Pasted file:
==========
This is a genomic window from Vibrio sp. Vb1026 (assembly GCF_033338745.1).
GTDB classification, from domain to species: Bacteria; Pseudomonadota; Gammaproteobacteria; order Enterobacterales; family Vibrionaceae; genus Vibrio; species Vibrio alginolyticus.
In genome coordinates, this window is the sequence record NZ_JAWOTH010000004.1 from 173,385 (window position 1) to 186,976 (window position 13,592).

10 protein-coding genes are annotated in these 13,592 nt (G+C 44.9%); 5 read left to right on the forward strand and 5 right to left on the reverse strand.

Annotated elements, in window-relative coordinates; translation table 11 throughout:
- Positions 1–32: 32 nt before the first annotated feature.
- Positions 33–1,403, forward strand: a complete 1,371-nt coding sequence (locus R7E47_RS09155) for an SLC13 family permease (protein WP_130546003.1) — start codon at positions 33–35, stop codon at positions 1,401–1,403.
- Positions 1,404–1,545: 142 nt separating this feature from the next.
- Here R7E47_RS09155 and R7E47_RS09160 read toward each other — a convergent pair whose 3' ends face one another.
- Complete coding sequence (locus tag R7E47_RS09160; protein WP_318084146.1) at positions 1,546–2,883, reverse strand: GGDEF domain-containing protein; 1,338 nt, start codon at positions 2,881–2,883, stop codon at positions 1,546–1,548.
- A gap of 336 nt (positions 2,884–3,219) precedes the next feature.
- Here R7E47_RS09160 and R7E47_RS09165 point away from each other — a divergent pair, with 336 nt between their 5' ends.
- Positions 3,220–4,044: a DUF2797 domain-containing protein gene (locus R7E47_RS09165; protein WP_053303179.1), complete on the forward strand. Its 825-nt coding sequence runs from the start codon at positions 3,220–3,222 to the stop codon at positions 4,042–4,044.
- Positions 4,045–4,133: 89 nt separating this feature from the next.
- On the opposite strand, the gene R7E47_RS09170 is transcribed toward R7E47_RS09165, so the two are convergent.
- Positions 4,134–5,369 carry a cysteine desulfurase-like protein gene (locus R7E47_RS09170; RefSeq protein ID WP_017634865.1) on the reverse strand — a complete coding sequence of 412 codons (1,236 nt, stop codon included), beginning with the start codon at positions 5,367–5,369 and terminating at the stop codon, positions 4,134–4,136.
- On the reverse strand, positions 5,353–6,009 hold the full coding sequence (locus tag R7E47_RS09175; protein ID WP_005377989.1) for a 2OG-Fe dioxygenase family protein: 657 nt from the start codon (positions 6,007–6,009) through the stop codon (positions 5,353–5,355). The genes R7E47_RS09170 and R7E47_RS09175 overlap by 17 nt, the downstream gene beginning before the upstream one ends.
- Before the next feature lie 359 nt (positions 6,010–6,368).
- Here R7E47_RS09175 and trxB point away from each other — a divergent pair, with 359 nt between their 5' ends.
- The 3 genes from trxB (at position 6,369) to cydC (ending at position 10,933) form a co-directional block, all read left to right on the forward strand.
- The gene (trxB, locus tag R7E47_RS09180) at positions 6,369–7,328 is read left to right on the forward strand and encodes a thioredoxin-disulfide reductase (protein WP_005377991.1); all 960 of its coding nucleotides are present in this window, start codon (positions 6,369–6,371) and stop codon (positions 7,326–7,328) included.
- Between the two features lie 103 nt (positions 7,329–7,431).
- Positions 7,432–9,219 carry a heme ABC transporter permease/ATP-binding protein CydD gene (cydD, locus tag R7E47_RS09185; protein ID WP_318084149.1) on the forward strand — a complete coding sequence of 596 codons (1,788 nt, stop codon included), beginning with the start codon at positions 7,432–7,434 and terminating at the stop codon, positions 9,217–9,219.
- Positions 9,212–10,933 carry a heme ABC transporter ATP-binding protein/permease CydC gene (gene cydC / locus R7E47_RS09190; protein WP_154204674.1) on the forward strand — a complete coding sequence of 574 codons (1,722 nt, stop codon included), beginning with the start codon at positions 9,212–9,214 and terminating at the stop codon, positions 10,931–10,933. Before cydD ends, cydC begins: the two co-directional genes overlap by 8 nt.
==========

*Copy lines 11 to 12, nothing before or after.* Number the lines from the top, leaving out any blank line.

- A gap of 336 nt (positions 2,884–3,219) precedes the next feature.
- Here R7E47_RS09160 and R7E47_RS09165 point away from each other — a divergent pair, with 336 nt between their 5' ends.